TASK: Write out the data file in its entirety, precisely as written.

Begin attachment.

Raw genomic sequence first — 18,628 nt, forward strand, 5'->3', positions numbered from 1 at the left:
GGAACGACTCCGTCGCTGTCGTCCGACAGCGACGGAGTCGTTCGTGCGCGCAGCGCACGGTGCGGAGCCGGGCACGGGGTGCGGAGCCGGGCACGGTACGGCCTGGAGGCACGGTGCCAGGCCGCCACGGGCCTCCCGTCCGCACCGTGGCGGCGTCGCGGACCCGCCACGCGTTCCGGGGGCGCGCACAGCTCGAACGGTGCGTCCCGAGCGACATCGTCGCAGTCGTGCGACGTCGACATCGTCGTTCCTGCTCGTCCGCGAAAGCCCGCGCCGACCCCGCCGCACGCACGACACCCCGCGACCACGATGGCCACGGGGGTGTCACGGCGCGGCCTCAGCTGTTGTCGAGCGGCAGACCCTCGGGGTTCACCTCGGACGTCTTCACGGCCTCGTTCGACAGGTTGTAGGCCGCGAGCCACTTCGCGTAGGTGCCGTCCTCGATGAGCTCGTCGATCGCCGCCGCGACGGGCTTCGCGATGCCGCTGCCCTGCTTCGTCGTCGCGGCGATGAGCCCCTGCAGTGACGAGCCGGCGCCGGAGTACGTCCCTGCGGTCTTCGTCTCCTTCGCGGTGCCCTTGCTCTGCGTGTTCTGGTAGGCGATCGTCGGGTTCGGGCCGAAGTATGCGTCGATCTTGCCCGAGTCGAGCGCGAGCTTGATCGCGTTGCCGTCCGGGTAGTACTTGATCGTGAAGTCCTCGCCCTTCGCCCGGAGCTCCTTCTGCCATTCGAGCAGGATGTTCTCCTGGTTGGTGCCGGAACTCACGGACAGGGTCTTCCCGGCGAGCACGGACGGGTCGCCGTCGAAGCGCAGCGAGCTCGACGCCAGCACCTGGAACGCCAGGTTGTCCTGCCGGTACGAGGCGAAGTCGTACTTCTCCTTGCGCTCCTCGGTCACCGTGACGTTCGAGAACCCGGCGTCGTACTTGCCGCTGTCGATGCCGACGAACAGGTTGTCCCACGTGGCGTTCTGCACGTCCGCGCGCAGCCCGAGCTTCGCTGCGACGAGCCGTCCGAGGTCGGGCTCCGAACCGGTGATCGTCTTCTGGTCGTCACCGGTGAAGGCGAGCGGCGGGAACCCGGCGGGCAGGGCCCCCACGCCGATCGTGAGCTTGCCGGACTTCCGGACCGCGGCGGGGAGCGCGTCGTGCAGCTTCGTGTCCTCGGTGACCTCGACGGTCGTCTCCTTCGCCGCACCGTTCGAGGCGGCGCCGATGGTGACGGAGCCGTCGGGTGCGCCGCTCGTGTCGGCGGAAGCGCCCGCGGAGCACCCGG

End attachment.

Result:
Raw genomic sequence first — 18,628 nt, forward strand, 5'->3', positions numbered from 1 at the left:
GGAACGACTCCGTCGCTGTCGTCCGACAGCGACGGAGTCGTTCGTGCGCGCAGCGCACGGTGCGGAGCCGGGCACGGGGTGCGGAGCCGGGCACGGTACGGCCTGGAGGCACGGTGCCAGGCCGCCACGGGCCTCCCGTCCGCACCGTGGCGGCGTCGCGGACCCGCCACGCGTTCCGGGGGCGCGCACAGCTCGAACGGTGCGTCCCGAGCGACATCGTCGCAGTCGTGCGACGTCGACATCGTCGTTCCTGCTCGTCCGCGAAAGCCCGCGCCGACCCCGCCGCACGCACGACACCCCGCGACCACGATGGCCACGGGGGTGTCACGGCGCGGCCTCAGCTGTTGTCGAGCGGCAGACCCTCGGGGTTCACCTCGGACGTCTTCACGGCCTCGTTCGACAGGTTGTAGGCCGCGAGCCACTTCGCGTAGGTGCCGTCCTCGATGAGCTCGTCGATCGCCGCCGCGACGGGCTTCGCGATGCCGCTGCCCTGCTTCGTCGTCGCGGCGATGAGCCCCTGCAGTGACGAGCCGGCGCCGGAGTACGTCCCTGCGGTCTTCGTCTCCTTCGCGGTGCCCTTGCTCTGCGTGTTCTGGTAGGCGATCGTCGGGTTCGGGCCGAAGTATGCGTCGATCTTGCCCGAGTCGAGCGCGAGCTTGATCGCGTTGCCGTCCGGGTAGTACTTGATCGTGAAGTCCTCGCCCTTCGCCCGGAGCTCCTTCTGCCATTCGAGCAGGATGTTCTCCTGGTTGGTGCCGGAACTCACGGACAGGGTCTTCCCGGCGAGCACGGACGGGTCGCCGTCGAAGCGCAGCGAGCTCGACGCCAGCACCTGGAACGCCAGGTTGTCCTGCCGGTACGAGGCGAAGTCGTACTTCTCCTTGCGCTCCTCGGTCACCGTGACGTTCGAGAACCCGGCGTCGTACTTGCCGCTGTCGATGCCGACGAACAGGTTGTCCCACGTGGCGTTCTGCACGTCCGCGCGCAGCCCGAGCTTCGCTGCGACGAGCCGTCCGAGGTCGGGCTCCGAACCGGTGATCGTCTTCTGGTCGTCACCGGTGAAGGCGAGCGGCGGGAACCCGGCGGGCAGGGCCCCCACGCCGATCGTGAGCTTGCCGGACTTCCGGACCGCGGCGGGGAGCGCGTCGTGCAGCTTCGTGTCCTCGGTGACCTCGACGGTCGTCTCCTTCGCCGCACCGTTCGAGGCGGCGCCGATGGTGACGGAGCCGTCGGGTGCGCCGCTCGTGTCGGCGGAAGCGCCCGCGGAGCACCCGG